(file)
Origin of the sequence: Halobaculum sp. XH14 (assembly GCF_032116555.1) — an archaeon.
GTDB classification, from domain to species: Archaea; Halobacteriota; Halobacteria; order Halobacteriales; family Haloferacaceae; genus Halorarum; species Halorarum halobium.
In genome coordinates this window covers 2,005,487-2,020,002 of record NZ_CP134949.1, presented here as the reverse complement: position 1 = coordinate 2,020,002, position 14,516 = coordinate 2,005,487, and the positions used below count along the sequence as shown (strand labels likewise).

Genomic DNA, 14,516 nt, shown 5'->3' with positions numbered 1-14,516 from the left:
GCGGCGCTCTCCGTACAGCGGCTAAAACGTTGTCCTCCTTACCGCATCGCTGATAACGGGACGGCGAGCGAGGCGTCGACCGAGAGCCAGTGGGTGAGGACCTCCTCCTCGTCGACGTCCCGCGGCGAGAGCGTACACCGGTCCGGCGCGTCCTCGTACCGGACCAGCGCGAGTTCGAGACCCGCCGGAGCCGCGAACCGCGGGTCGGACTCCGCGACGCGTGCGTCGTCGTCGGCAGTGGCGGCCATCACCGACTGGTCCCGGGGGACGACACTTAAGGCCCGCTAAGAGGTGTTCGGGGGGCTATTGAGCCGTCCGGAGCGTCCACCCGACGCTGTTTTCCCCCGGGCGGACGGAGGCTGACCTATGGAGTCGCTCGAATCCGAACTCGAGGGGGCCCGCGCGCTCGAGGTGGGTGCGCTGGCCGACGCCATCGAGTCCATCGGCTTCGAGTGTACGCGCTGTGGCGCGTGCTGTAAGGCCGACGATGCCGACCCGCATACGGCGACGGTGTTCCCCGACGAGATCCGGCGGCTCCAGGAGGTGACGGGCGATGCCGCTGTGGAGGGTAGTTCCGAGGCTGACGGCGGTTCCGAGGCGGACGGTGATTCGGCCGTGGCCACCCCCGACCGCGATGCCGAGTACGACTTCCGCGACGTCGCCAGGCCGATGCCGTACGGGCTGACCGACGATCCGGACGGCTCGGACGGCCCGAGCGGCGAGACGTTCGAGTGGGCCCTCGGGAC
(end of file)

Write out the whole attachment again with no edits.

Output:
Origin of the sequence: Halobaculum sp. XH14 (assembly GCF_032116555.1) — an archaeon.
GTDB classification, from domain to species: Archaea; Halobacteriota; Halobacteria; order Halobacteriales; family Haloferacaceae; genus Halorarum; species Halorarum halobium.
In genome coordinates this window covers 2,005,487-2,020,002 of record NZ_CP134949.1, presented here as the reverse complement: position 1 = coordinate 2,020,002, position 14,516 = coordinate 2,005,487, and the positions used below count along the sequence as shown (strand labels likewise).

Genomic DNA, 14,516 nt, shown 5'->3' with positions numbered 1-14,516 from the left:
GCGGCGCTCTCCGTACAGCGGCTAAAACGTTGTCCTCCTTACCGCATCGCTGATAACGGGACGGCGAGCGAGGCGTCGACCGAGAGCCAGTGGGTGAGGACCTCCTCCTCGTCGACGTCCCGCGGCGAGAGCGTACACCGGTCCGGCGCGTCCTCGTACCGGACCAGCGCGAGTTCGAGACCCGCCGGAGCCGCGAACCGCGGGTCGGACTCCGCGACGCGTGCGTCGTCGTCGGCAGTGGCGGCCATCACCGACTGGTCCCGGGGGACGACACTTAAGGCCCGCTAAGAGGTGTTCGGGGGGCTATTGAGCCGTCCGGAGCGTCCACCCGACGCTGTTTTCCCCCGGGCGGACGGAGGCTGACCTATGGAGTCGCTCGAATCCGAACTCGAGGGGGCCCGCGCGCTCGAGGTGGGTGCGCTGGCCGACGCCATCGAGTCCATCGGCTTCGAGTGTACGCGCTGTGGCGCGTGCTGTAAGGCCGACGATGCCGACCCGCATACGGCGACGGTGTTCCCCGACGAGATCCGGCGGCTCCAGGAGGTGACGGGCGATGCCGCTGTGGAGGGTAGTTCCGAGGCTGACGGCGGTTCCGAGGCGGACGGTGATTCGGCCGTGGCCACCCCCGACCGCGATGCCGAGTACGACTTCCGCGACGTCGCCAGGCCGATGCCGTACGGGCTGACCGACGATCCGGACGGCTCGGACGGCCCGAGCGGCGAGACGTTCGAGTGGGCCCTCGGGAC